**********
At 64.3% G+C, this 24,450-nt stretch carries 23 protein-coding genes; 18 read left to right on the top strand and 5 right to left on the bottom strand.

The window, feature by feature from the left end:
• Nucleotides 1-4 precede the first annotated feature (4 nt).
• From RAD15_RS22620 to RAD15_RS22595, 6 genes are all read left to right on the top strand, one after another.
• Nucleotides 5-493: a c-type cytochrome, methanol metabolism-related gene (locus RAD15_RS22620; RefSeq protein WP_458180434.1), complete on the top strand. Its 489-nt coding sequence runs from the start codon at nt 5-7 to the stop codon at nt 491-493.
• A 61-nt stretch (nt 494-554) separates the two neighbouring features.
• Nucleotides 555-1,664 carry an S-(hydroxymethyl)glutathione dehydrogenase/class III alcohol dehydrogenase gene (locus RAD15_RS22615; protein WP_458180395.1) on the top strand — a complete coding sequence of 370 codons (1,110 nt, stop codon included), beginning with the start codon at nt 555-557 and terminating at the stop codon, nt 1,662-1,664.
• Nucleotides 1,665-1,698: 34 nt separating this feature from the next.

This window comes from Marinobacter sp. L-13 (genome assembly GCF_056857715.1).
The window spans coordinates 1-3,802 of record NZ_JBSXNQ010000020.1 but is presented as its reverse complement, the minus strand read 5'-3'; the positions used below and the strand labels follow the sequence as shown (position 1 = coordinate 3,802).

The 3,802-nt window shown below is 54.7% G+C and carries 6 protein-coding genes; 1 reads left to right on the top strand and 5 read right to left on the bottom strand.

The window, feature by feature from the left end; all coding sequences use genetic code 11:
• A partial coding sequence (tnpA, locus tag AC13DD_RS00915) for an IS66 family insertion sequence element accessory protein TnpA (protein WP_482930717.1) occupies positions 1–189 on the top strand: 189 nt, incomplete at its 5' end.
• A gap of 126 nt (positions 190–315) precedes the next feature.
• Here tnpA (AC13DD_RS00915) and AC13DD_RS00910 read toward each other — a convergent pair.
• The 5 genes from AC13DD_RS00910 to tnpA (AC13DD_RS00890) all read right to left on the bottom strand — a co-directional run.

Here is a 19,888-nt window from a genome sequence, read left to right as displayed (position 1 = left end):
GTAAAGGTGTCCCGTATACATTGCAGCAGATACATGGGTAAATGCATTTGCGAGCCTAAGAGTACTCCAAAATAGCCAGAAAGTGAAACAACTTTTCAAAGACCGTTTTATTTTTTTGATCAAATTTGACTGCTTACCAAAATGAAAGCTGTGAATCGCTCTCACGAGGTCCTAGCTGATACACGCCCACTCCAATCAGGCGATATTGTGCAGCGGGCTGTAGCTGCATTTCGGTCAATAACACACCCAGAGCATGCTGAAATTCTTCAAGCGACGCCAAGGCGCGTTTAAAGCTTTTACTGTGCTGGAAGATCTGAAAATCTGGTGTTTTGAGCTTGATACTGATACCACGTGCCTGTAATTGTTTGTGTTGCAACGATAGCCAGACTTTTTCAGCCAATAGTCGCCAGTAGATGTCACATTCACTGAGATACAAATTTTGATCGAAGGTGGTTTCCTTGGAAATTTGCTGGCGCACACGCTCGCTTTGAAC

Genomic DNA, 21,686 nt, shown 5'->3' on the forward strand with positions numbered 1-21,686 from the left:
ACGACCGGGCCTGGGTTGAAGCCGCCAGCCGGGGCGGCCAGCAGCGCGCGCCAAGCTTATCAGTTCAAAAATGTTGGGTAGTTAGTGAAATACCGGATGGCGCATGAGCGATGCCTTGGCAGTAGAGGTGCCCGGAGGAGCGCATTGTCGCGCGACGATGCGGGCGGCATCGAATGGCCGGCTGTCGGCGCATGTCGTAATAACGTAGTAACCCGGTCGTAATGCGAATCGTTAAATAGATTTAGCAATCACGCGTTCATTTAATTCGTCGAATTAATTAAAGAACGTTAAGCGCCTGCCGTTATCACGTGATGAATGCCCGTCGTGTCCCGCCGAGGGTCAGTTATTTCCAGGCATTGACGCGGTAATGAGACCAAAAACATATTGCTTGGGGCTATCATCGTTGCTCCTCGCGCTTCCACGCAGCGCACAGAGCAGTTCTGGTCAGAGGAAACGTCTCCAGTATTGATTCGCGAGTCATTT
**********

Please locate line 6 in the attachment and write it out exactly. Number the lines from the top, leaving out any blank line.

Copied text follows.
• A 61-nt stretch (nt 494-554) separates the two neighbouring features.